Does your work require IRB approvals? If Yes, articulate your detailed IRB strategy. If No, explain why you don’t need IRB approval and identify situations when you might need IRB approval.
We do not believe that we will need IRB approval because we do not have the intent to use human subjects in our research. Our goal is to create a smart innovation for the city of Almaty that will enhance citizen’s lives, which could potentially be used in other cities after that. Our work, therefore, qualifies as research according to the IRB because we will be collecting data, and hopefully adding to generalizable knowledge by publishing our work and making presentations. However, we do not intend to manipulate people in any way or use people to gather specific data in a type of experiment. Because our plan, as of now, is to focus on something along the lines of the environment, infrastructure, heating, or transportation, the data we will be looking at is mostly on how machines or products or the system works. Not so much on people.
We will, at some point, be talking to people in Kazakhstan, and citizens of Almaty and collect their data and feedback to study how it was perceived and how we can improve our solution to better fit the culture and environment in Almaty, so we will need IRB approval because we would be using human subjects. Also, if we changed our project idea, and needed to start collecting private information from the citizens of Almaty, then we would need an IRB approval.
Develop an outline for your mid-semester presentations. What supporting evidence will you provide for each point? How will you boost your credibility every step of the way?
For our mid-semester presentations, we will start by explaining that Kazakhstan is a very resource-rich country and is very developed. Their cities have been growing significantly over the years. In order to make the cities the most efficient they can be, smart city innovations should be developed to help fix infrastructural, environmental, or overcrowding issues. Coming up with a smart innovation that will effectively work in Almaty, will help make the city more efficient and hopefully be able to be cleverly translated to other cities in Kazakhstan, or even around the world. Our goal is to develop a device that improves life in Almaty but can also be generally applied to other cities around the world that are experiencing this surge of growth. The innovation will also be able to improve each citizen’s lives too. The magnitude of which we will not be able to determine until we decide on the exact innovation that will work.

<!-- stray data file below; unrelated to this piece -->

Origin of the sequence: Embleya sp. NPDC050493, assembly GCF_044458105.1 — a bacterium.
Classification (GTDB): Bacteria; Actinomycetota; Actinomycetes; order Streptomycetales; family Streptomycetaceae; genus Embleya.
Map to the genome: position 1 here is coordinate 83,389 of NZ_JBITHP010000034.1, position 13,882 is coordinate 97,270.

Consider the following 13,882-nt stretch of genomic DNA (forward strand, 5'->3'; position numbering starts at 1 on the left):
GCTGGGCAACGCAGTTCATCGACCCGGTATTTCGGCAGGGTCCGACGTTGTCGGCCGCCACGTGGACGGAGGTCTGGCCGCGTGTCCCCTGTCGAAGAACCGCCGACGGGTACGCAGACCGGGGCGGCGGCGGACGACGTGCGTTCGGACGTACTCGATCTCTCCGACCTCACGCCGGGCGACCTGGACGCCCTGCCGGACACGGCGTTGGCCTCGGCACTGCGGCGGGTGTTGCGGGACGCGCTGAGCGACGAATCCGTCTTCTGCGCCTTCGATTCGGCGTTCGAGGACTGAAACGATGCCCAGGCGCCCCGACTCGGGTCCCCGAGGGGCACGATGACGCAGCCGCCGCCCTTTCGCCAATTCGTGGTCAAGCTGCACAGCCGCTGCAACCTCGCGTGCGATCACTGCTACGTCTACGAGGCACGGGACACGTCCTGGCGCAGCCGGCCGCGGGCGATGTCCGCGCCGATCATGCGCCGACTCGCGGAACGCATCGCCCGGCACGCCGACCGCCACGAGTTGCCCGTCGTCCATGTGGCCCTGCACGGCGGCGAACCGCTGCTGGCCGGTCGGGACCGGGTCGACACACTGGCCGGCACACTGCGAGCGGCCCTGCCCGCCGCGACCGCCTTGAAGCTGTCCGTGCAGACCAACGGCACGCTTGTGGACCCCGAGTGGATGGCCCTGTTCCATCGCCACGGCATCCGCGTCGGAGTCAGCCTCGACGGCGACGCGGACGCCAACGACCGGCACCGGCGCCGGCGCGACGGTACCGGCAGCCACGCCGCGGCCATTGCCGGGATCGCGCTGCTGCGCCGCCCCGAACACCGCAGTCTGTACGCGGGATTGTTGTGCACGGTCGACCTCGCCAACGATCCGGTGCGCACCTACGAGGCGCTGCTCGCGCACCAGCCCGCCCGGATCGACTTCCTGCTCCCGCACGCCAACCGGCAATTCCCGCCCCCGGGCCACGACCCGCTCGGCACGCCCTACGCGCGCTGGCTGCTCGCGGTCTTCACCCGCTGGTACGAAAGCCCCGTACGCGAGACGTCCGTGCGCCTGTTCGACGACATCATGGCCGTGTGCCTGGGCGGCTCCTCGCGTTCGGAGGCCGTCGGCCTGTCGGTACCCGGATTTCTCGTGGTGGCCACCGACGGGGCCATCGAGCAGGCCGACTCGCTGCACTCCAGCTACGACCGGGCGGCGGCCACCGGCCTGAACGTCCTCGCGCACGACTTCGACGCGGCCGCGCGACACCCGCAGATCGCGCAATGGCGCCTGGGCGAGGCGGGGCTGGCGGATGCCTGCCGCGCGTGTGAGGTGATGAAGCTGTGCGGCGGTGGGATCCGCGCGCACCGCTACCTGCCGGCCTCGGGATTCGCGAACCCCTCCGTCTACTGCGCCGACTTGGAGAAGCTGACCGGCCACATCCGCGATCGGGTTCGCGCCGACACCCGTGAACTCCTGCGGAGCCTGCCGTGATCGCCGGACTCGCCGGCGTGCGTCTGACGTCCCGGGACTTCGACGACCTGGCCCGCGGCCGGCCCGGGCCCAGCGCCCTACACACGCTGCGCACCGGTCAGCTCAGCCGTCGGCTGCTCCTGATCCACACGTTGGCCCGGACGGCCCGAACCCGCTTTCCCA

We will then explain all the research we have done on smart, digital, urban, and in use innovations on parking, pollution, short term travelers, and quality of life. We will describe, with specifics, how certain innovations have been successful in other countries, and how we see that something similar might work in Almaty. If we have been able to get our article published on Engineering for Change by this time, then we will make sure to mention that in our presentation at this point. The importance of the Engineering for Change article is to establish a brand for our project. We want to educate people about the significant roles that small but impactful smart innovations can have on developing cities and countries.
We will continue by explaining that our project is new, so our goal as of now is to work with our partners in KazNU and AlmaU (name drop), the two major universities in Kazakhstan to figure out potential issues in Almaty that can be improved. We will work with them via Skype calls, and email/texts, to build our relationship and understanding of the city. The use of partners currently in Almaty brings credibility that our project is focussing on social and cultural integration as well as acceptance. At the end of the day, our product is made for the people of Almaty.
Once we understand the issues, we will begin to brainstorm solutions and potential innovations that could work and present them to the panel, making sure they understand that we have not decided on one solution, but will decide on one before the semester ends and work on a prototype during the summer.
When we travel to Almaty, we will use that time to test our solutions and receive feedback from the public and explore other prevalent issues in the city, expanding our scope of solutions. This time will also be great to make strong connections with the community there and our partners, to further understand each other and make our expectations clear.
All in all, our presentation will show the process in which we took to research the contemporary smart city solutions with their potential benefits and drawbacks and our plan moving forward. We will also analyze the potential benefits our posed solutions would have, how will each of them improve life in Almaty, and the applicability of each one not only to cities in Almaty but to the world.
Our credibility will be established by the rigidity of the sources and research we will present and the fact that we are partnering with the only three universities in Kazakhstan to try and reach a solution that will actually make a difference and be practical in that environment. We will also be sure to get as much feedback as possible from the communities to understand where our solution is best applied.